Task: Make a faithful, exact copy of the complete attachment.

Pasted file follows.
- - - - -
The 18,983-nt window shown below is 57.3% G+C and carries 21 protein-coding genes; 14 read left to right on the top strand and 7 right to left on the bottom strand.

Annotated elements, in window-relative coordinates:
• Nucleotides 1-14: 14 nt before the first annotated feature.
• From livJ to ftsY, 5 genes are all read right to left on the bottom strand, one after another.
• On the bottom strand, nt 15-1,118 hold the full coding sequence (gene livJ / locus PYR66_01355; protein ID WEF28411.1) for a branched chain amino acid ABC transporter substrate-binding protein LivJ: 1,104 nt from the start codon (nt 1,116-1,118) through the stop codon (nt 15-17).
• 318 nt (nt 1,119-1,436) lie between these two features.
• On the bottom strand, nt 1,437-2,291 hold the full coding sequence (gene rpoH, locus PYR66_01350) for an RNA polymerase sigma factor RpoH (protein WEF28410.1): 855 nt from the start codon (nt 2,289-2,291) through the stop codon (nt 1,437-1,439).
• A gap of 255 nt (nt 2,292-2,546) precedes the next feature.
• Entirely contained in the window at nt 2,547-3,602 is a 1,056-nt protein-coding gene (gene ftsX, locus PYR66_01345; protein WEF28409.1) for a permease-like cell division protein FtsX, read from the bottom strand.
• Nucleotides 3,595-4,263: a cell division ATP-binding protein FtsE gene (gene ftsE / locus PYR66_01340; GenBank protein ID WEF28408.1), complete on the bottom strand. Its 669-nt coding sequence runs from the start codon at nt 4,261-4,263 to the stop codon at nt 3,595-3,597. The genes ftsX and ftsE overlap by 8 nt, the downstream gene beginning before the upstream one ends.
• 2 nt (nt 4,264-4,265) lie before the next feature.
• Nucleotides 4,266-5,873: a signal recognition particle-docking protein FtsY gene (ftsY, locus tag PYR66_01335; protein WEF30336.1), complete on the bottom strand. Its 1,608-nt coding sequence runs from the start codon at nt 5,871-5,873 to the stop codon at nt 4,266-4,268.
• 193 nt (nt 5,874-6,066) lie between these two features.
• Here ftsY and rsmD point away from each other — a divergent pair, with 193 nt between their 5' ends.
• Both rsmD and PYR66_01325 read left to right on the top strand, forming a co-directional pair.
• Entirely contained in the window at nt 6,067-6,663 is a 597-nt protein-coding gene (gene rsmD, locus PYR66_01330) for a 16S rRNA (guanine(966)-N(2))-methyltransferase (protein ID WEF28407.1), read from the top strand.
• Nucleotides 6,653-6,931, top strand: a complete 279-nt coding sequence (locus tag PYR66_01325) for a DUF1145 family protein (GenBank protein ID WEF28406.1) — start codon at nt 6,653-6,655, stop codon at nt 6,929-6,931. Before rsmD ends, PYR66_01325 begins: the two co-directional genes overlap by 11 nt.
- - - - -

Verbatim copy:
The 18,983-nt window shown below is 57.3% G+C and carries 21 protein-coding genes; 14 read left to right on the top strand and 7 right to left on the bottom strand.

Annotated elements, in window-relative coordinates:
• Nucleotides 1-14: 14 nt before the first annotated feature.
• From livJ to ftsY, 5 genes are all read right to left on the bottom strand, one after another.
• On the bottom strand, nt 15-1,118 hold the full coding sequence (gene livJ / locus PYR66_01355; protein ID WEF28411.1) for a branched chain amino acid ABC transporter substrate-binding protein LivJ: 1,104 nt from the start codon (nt 1,116-1,118) through the stop codon (nt 15-17).
• 318 nt (nt 1,119-1,436) lie between these two features.
• On the bottom strand, nt 1,437-2,291 hold the full coding sequence (gene rpoH, locus PYR66_01350) for an RNA polymerase sigma factor RpoH (protein WEF28410.1): 855 nt from the start codon (nt 2,289-2,291) through the stop codon (nt 1,437-1,439).
• A gap of 255 nt (nt 2,292-2,546) precedes the next feature.
• Entirely contained in the window at nt 2,547-3,602 is a 1,056-nt protein-coding gene (gene ftsX, locus PYR66_01345; protein WEF28409.1) for a permease-like cell division protein FtsX, read from the bottom strand.
• Nucleotides 3,595-4,263: a cell division ATP-binding protein FtsE gene (gene ftsE / locus PYR66_01340; GenBank protein ID WEF28408.1), complete on the bottom strand. Its 669-nt coding sequence runs from the start codon at nt 4,261-4,263 to the stop codon at nt 3,595-3,597. The genes ftsX and ftsE overlap by 8 nt, the downstream gene beginning before the upstream one ends.
• 2 nt (nt 4,264-4,265) lie before the next feature.
• Nucleotides 4,266-5,873: a signal recognition particle-docking protein FtsY gene (ftsY, locus tag PYR66_01335; protein WEF30336.1), complete on the bottom strand. Its 1,608-nt coding sequence runs from the start codon at nt 5,871-5,873 to the stop codon at nt 4,266-4,268.
• 193 nt (nt 5,874-6,066) lie between these two features.
• Here ftsY and rsmD point away from each other — a divergent pair, with 193 nt between their 5' ends.
• Both rsmD and PYR66_01325 read left to right on the top strand, forming a co-directional pair.
• Entirely contained in the window at nt 6,067-6,663 is a 597-nt protein-coding gene (gene rsmD, locus PYR66_01330) for a 16S rRNA (guanine(966)-N(2))-methyltransferase (protein ID WEF28407.1), read from the top strand.
• Nucleotides 6,653-6,931, top strand: a complete 279-nt coding sequence (locus tag PYR66_01325) for a DUF1145 family protein (GenBank protein ID WEF28406.1) — start codon at nt 6,653-6,655, stop codon at nt 6,929-6,931. Before rsmD ends, PYR66_01325 begins: the two co-directional genes overlap by 11 nt.